EASA’s draft on Drone Rules: slower process & shorter regulations = Better?

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Sometimes the slow gestation of regulatory rules may result in the better articulation of policy than fast, and a short rule may state more appropriate standards than a lengthy set. The European Safety Agency in July issued its draft regulatory framework for UAS operation (or en français- “Vers une réglementation des drones civils en Europe”).

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The press has been full of complaints about the slowness of the FAA’s issuance of its NPRM on civil drone (or Unmanned Aerial System [UAS]) operations. EASA just issued an Advanced Notice of Proposed Amendment (A-NPA). The comments are due on September 15, 2015. The FAA issued a draft Part 107 back on February 15, 2015 and that is a detailed 195 page document. The EASA A-NPA 2015-10, which took almost six months longer to draft, is a mere 45 pages.

The European version is simply summarized as follows:

‘Open’ category (low risk): safety is ensured through operational limitations, compliance with industry standards, requirements on certain functionalities, and a minimum set of operational rules. Enforcement shall be ensured by the police.

‘Specific operation’ category (medium risk): authorisation by National Aviation Authorities (NAAs), possibly assisted by a Qualified Entity (QE) following a risk assessment performed by the operator. A manual of operations shall list the risk mitigation measures.

‘Certified’ category (higher risk): requirements comparable to manned aviation requirements. Oversight by NAAs (issue of licences and approval of maintenance, operations, training, Air Traffic Management (ATM)/Air Navigation Services (ANS) and aerodrome organisations) and by EASA (design and approval of foreign organisations).

[The UK version of English results in different spelling.]

It is clear that the EASA was driven by a risk analysis principle. The A-NPA has a section entitled “Industrial Context and Trends” by recognizing how difficult it will be for a regulator to remain current with the UAS industry in saying:

“…the drone industry is extremely innovative and the risk that regulations are superseded by new developments will be always present. Innovation is both in terms of type of machines and type of operations.”

The EASA document then walks through a sequence of analyses (headings and some pertinent text):

  • Operation-centric
  • Risk-based
  • Proportionate
  • Progressive
    • The categories have been established with the idea that a start-up company would start to operate in the ‘open’ category with small and simple drones in operating conditions that pose very low risk, e.g. VLOS and very low-altitude operations, and as its experience increases to move more progressively to the ‘specific’ and ‘certified’ category with more complex operations, e.g. heavier and more complex drones and Beyond Visual Line of Sight (BVLOS) operations.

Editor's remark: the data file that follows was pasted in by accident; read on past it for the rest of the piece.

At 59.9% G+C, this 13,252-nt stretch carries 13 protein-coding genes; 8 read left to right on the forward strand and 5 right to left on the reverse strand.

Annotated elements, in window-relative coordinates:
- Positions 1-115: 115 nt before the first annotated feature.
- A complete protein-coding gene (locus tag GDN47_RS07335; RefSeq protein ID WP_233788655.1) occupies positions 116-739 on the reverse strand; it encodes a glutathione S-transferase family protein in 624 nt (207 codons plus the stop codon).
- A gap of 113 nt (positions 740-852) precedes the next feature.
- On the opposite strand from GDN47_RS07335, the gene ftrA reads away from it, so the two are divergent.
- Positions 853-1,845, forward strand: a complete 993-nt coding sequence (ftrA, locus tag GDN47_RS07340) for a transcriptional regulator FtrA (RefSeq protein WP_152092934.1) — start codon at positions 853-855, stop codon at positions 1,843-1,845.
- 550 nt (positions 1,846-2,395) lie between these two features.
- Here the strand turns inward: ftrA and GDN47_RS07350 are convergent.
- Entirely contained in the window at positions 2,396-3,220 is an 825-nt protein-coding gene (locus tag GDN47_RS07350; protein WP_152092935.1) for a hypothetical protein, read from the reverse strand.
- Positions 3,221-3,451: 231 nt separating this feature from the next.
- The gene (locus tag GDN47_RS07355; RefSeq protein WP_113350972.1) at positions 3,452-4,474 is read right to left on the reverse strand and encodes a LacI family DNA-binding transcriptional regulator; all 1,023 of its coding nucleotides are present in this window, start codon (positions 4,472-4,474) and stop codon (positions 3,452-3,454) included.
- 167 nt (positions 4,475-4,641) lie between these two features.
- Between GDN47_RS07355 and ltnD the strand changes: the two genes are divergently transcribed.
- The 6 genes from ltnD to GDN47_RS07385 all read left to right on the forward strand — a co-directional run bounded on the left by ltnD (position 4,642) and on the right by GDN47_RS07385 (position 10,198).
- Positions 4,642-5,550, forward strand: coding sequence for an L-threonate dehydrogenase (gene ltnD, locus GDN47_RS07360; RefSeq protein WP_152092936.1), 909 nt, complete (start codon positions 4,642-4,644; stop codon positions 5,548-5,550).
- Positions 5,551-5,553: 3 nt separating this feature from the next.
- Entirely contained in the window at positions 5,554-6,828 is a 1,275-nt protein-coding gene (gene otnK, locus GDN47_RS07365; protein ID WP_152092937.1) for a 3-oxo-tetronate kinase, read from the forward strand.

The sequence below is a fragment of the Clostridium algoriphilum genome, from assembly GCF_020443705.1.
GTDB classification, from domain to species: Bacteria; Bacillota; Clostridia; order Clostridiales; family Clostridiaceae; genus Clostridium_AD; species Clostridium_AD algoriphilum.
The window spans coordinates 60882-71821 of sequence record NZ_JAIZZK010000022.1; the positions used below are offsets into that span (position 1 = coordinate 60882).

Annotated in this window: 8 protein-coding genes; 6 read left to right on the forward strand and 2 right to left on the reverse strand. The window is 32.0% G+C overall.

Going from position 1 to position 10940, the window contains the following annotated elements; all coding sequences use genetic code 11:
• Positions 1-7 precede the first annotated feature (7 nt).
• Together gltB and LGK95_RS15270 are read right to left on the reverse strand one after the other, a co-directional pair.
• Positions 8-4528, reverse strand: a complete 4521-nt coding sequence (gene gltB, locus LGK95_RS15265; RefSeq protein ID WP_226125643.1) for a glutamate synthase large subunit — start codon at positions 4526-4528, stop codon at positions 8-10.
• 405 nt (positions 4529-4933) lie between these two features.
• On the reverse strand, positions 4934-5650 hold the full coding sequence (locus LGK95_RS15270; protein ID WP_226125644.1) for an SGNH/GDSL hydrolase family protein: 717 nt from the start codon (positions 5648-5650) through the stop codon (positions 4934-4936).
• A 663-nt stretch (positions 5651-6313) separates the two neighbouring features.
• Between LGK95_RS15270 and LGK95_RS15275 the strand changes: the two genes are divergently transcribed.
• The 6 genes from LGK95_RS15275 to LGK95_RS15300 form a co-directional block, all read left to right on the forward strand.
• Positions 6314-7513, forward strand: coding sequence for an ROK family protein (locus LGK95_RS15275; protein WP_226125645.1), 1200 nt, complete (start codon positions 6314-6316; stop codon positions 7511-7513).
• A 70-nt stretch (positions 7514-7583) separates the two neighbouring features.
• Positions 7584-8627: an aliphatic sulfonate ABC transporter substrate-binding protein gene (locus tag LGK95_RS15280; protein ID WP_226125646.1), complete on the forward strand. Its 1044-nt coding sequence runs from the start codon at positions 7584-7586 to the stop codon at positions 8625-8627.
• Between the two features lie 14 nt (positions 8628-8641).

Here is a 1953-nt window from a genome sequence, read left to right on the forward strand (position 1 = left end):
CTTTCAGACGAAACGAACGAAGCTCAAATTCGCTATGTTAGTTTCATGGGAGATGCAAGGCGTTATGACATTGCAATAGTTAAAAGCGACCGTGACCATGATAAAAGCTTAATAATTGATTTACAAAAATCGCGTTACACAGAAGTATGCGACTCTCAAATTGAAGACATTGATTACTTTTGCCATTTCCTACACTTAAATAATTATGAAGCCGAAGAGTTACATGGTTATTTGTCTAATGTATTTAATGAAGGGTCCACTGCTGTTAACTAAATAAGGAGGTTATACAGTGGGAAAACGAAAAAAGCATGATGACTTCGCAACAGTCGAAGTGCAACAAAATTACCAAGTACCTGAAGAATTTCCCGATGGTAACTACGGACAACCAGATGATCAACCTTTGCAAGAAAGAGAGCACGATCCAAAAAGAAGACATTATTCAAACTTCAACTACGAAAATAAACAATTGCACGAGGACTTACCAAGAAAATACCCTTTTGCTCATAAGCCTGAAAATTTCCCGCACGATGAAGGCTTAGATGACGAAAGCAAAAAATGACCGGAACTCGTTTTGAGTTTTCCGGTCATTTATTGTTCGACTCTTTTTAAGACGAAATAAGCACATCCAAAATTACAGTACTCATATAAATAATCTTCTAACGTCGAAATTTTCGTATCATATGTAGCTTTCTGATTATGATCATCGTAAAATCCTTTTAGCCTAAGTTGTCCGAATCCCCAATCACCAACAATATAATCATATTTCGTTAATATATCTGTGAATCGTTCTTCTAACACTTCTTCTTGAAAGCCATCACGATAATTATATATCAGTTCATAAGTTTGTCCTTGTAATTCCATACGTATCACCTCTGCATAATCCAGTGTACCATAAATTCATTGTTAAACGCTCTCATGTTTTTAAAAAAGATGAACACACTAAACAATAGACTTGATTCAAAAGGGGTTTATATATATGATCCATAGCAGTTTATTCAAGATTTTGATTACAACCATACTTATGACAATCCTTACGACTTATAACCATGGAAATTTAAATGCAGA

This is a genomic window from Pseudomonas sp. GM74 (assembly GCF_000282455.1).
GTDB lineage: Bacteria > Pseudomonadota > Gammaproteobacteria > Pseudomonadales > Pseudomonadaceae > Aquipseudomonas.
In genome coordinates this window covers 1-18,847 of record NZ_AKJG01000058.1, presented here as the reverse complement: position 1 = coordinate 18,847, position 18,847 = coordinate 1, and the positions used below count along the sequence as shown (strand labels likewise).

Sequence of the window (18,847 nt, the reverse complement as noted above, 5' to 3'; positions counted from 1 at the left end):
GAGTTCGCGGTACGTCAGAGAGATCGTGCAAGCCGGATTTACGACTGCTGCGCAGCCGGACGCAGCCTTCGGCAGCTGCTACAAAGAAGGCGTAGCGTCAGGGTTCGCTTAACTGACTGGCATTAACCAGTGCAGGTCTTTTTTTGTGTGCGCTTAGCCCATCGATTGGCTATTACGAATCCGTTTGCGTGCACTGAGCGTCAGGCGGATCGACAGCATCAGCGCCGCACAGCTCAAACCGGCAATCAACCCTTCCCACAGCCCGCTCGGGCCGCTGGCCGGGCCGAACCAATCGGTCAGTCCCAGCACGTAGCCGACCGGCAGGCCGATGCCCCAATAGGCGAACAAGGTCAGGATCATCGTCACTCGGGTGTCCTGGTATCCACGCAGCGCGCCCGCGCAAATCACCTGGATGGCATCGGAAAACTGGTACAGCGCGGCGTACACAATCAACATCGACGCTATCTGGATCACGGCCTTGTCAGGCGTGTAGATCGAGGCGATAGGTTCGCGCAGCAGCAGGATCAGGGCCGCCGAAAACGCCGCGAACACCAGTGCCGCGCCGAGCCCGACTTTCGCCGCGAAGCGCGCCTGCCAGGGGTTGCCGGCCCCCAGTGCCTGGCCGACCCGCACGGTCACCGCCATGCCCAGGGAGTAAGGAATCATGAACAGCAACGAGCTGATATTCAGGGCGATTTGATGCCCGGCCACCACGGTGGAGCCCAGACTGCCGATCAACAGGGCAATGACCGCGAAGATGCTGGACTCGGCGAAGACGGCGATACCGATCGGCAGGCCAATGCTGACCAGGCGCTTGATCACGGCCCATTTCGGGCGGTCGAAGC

•  Performance-based
    • Objective-based rule: only the objective is defined, not the means to achieve it.
    • Process-based rule: specific organisational requirements or processes are prescribed as enablers of a desired outcome.
    • Performance-standard-based rule: a set of performance metrics (quantitative and qualitative) is defined and based on it; it is determined whether a system is operating according to expectations.

Another aspect of the A-NPA that is unique to the EU is that EASA (although it has grander aspirations) has to depend on the National Aviation Authorities to implement and enforce some of these rules. In recognition of  the difficulty of enforcement, the draft defers on the specifics of enforcement standards; here is how EASA finesses this issue:

“Over time, manned aviation has developed its own oversight and law enforcement mechanisms, driven especially by the NAAs. Drone operations will pose additional enforcement challenges to authorities. Experience needs to be gained as to how existing rules on safety, data protection and privacy, security and environmental protection, or liability/insurance shall be implemented.  Guidelines are often not available, and those who are engaged in drone operations have low awareness of the applicable rules.

Rules have to be enforced by local forces. As the police and other law enforcement agencies are expected to play a key role in the oversight of the ‘open’ category, they should be provided with an information manual and a training syllabus after coordination with the relevant national authorities.”

This is an Advanced NPA and it requests comments on the specifics on some of the rules.

  • For example, as to the Open Category, EASA lists 17 specific proposals which might define the limitations on these small UASs.
  • The draft also suggests that the approval of the “specific operation” category may be dependent on a case-by-case safety risk analysis resulting in an operations manual with risk mitigation requirements.
  • The largest class of drones, “certified,” may involve prior review of the vehicle of its airworthiness, or so it is suggested. The beyond light of sight operations is mentioned and EASA poses the possible option of special certification for a Remote Operator.

Thus, the brevity of the A-NPA may be attributable to the fact that many of the specifics have not yet been defined, but it is clear that the risk analysis approach will likely lead to a final rule, which applies standards based on the risks of a specific operation.

 

ADVANCED NOTICE OF PROPOSED AMENDMENT: Introduction of a regulatory framework for the operation of drones

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